Somewhere out there is a reggae singer who is singing songs that address the human condition — socially, economically and spiritually. Bushman is one such singer.
In his latest single, Somewhere, which he describes as “a song of lament infused with abundant hope”, Bushman comes at you with the passion and strength for which he is known, especially when addressing serious issues,
According to Bushman, Somewhere was inspired by his love for all things African and also the current state of the global economy. The steady, rhythmic pattern of the drums over the music and mystery of the tribal language harkens to the Motherland, Africa, while setting the mood for this powerfully haunting single penned by the reggae singer.
“There are certain topics that we can never get away from, so it’s best to just face them squarely and keep the light on them through song,” is how Bushman responds to the question how the plight of certain people affect him.
Poverty, human rights and justice (or the lack thereof), threat of nuclear weapons and overall destruction are all highlighted in Somewhere, the first single from Bushman’s upcoming album, Conquering Lion, which comes on the heels of his 2011 VP/Penthouse offering, Bushman Sings The Bush Doctor, a tribute to Peter Tosh.
Bushman is quite happy with the progress of the latest album and is encouraged by the reaction to Somewhere, which is available for download on iTunes. Following a recent performance in Costa Rica early July, one fan commented, “This song is so good, it gives me the chills. Keep it up. Somewhere, Somewhere out there, I know there’s gotta be way, Somewhere, Somewhere out there, the kids will find a place to play.”
The single was written and produced by Bushman, who also plays the guitar and wood on the track. It was recorded at his own Greenhouse studio in St Thomas, Jamaica, where he lives.
Born Dwight Duncan, in the lush hill top village of Spring Garden, St. Thomas, Bushman was raised as a Rastafarian. While attending Lysson All Age School, his music teacher noticed his potential for music and nurtured him in his developing stages. He then went on to Yallas High School where he continued to shine musically as a member of the school choir, a member of the Yallas drum core, playing the bass organ, also participating in numerous school concerts. He was also a member of the New Testament Church of God Choir, where he earned the name Ark Angel.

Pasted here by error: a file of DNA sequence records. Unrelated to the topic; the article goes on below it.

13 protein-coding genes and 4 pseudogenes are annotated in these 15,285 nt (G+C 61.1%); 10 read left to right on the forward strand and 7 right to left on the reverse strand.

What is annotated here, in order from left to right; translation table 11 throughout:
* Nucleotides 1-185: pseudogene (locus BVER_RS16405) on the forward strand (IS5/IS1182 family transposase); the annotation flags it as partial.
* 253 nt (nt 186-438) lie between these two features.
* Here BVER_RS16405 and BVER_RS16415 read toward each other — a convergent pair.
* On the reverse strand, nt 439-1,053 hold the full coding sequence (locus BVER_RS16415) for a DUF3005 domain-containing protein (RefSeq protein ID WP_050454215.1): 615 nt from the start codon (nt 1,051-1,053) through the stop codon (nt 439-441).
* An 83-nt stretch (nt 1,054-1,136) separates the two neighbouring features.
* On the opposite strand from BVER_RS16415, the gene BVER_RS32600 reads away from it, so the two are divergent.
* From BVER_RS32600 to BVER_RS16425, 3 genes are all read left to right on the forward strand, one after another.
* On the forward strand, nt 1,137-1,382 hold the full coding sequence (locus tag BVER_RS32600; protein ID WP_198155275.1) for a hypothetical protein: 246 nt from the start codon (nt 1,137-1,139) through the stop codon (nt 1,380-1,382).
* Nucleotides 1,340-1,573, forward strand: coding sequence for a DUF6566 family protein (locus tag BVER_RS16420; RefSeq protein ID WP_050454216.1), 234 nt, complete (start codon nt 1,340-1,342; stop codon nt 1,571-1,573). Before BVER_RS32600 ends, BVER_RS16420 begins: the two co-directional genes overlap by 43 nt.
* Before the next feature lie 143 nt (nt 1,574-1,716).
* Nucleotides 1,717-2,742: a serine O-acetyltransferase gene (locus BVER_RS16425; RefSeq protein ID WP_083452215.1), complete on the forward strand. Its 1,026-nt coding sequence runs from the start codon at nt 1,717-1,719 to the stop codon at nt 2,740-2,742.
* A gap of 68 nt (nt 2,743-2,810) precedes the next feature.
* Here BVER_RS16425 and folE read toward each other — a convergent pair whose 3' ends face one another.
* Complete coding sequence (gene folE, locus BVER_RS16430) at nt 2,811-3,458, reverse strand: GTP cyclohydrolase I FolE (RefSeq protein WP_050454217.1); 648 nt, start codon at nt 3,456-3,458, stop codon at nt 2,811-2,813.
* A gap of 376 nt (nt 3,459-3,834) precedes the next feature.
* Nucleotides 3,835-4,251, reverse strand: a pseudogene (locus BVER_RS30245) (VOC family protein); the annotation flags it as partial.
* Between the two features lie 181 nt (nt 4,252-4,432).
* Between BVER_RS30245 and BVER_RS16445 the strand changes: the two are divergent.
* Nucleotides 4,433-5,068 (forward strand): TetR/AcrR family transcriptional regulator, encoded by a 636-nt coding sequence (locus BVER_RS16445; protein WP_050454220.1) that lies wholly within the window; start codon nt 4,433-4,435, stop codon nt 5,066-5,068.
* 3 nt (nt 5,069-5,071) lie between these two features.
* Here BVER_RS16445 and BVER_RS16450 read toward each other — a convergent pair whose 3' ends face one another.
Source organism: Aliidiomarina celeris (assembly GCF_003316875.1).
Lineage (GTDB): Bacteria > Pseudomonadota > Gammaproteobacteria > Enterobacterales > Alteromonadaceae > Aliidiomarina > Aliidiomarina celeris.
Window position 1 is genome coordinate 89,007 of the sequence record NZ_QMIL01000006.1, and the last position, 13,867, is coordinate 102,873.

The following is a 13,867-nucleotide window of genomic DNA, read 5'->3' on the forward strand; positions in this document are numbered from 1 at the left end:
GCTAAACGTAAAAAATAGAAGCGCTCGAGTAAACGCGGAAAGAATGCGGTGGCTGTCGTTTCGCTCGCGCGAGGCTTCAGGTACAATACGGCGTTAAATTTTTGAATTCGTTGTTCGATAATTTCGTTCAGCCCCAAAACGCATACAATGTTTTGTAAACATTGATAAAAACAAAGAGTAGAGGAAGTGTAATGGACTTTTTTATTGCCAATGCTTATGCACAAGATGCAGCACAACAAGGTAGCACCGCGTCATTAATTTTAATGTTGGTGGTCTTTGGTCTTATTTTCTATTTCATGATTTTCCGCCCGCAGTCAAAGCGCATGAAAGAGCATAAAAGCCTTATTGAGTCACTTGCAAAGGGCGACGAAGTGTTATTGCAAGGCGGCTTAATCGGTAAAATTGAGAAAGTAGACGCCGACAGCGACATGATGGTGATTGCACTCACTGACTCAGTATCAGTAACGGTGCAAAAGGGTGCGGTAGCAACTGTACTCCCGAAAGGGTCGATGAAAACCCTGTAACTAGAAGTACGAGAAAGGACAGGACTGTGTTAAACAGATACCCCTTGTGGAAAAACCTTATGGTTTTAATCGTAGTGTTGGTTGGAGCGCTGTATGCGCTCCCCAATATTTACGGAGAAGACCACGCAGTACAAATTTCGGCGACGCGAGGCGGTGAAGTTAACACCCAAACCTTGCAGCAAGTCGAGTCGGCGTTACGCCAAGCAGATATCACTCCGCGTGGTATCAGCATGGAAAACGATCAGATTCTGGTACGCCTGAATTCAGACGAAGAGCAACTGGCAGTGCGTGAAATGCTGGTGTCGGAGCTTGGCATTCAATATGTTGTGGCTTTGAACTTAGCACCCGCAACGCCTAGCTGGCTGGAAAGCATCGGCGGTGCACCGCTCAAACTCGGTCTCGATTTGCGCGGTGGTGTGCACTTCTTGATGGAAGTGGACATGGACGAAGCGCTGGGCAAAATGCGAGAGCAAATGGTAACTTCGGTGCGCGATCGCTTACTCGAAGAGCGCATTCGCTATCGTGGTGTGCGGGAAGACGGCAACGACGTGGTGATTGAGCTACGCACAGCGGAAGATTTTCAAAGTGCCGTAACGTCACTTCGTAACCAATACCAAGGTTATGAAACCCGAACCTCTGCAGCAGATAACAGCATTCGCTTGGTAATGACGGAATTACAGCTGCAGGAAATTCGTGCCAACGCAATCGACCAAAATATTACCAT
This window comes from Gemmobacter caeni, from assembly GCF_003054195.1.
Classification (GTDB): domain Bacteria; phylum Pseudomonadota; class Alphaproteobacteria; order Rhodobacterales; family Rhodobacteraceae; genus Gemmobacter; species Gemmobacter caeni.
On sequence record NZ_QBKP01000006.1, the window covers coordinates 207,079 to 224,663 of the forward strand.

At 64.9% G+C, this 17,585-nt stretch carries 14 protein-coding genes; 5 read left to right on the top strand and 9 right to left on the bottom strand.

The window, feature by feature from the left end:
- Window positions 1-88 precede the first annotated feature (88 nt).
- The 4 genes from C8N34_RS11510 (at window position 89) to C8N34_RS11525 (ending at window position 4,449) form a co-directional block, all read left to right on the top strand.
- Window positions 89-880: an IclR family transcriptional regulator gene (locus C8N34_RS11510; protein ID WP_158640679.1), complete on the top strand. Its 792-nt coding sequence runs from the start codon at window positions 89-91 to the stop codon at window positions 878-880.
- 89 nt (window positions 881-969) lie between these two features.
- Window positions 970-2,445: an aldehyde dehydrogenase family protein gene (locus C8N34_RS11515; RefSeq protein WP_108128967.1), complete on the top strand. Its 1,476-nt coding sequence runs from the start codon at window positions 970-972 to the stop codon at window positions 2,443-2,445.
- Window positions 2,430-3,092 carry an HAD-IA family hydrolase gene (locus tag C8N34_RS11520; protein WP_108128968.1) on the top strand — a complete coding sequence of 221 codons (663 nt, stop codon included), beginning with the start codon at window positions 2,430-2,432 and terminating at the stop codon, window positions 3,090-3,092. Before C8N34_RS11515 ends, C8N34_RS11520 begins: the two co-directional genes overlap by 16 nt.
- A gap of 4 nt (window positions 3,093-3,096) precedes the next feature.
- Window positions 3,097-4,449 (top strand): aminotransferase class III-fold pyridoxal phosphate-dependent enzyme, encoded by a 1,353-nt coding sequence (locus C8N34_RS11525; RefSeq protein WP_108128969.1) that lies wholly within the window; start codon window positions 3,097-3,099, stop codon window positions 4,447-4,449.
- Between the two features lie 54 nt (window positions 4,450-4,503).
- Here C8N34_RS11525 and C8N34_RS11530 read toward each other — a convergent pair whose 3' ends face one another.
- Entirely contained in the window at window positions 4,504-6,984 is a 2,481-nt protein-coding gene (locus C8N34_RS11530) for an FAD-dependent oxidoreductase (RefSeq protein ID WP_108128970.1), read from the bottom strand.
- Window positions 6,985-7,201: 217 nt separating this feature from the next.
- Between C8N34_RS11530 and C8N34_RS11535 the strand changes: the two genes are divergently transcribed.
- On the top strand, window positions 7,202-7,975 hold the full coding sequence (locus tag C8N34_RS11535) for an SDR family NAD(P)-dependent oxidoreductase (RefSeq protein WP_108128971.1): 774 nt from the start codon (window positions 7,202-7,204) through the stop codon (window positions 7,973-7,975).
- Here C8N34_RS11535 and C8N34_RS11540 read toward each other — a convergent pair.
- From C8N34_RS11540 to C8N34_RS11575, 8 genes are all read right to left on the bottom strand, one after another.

During his teenage years he became the selector for Black Star Line sound-system. Going by the moniker, Junior Melody. he took part in several singing competitions and talent searches in and around St. Thomas. Gaining a strong local fan base Junior Melody began to sing dub plates for local sound-systems such as Lees Unlimited, Mello Construction, King Majesty and others. The rave reviews from the sound selectors and the people of his community encouraged Junior Melody to take his talent to the next level, the studios of Kingston Jamaica, the place to be if he wanted to make a name for himself in the reggae business. After many month of traveling to Kingston and waiting around at the studios, Junior Melody met Steely and Cleevie who invited him to audition at Studio 2000. Their first song together was Grow Your Natty, an outstanding debut, Swiftly followed by the hit Call The Hearse. The rest, as they say, is history.
Staying true to his roots, Bushman is not afraid of making his voice heard. He gives thanks for knowledge and growth and a career path that is taking him somewhere.
“I want to say a big thank you to the musicians who worked with me on making Somewhere. Respect to bass player Rupert Mckenzie, Courtney Pantan on Congo drums, keyboard player Phillip “Winta” Green, drummer Delon “Jubba” Whit eand harmonisers Eleanor “Brady” Walters, Simone Gordon and Carolyn Traore. It was a pleasure working with them on Somewhere,” Bushman said.
Bushman leaves for Guyana this weekend and from there he flies to New York for other engagements.